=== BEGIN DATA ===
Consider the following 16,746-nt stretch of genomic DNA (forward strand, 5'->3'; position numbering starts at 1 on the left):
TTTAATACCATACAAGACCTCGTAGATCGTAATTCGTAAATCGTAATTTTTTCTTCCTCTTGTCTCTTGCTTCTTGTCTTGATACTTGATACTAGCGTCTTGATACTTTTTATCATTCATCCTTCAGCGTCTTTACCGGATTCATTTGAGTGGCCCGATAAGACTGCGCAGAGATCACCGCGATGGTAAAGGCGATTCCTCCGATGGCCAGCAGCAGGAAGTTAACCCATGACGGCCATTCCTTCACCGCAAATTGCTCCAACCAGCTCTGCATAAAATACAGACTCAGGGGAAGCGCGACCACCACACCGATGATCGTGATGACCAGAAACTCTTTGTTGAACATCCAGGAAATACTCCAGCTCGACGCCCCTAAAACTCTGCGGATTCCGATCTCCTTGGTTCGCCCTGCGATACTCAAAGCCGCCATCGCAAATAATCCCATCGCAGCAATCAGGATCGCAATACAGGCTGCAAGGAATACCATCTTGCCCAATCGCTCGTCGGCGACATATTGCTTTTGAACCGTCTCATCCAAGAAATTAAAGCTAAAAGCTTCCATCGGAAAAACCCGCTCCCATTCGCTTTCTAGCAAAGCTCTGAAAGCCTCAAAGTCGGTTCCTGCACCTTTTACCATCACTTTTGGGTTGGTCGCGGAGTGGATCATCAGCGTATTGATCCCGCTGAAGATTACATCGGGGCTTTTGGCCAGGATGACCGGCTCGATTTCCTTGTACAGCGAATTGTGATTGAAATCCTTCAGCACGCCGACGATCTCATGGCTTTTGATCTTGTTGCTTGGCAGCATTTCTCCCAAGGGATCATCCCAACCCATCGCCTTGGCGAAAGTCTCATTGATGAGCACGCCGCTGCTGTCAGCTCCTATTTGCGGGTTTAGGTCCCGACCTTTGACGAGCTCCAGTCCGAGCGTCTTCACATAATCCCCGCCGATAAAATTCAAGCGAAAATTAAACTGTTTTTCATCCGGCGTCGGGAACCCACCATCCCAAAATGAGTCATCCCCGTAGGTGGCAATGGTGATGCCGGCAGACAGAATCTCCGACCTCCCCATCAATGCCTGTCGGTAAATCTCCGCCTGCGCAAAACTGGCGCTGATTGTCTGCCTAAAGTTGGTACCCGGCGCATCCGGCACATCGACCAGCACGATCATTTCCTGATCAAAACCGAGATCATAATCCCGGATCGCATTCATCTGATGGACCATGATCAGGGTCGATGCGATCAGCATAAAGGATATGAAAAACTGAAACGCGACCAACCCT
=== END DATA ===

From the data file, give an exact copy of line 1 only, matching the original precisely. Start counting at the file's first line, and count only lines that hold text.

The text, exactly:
Consider the following 16,746-nt stretch of genomic DNA (forward strand, 5'->3'; position numbering starts at 1 on the left):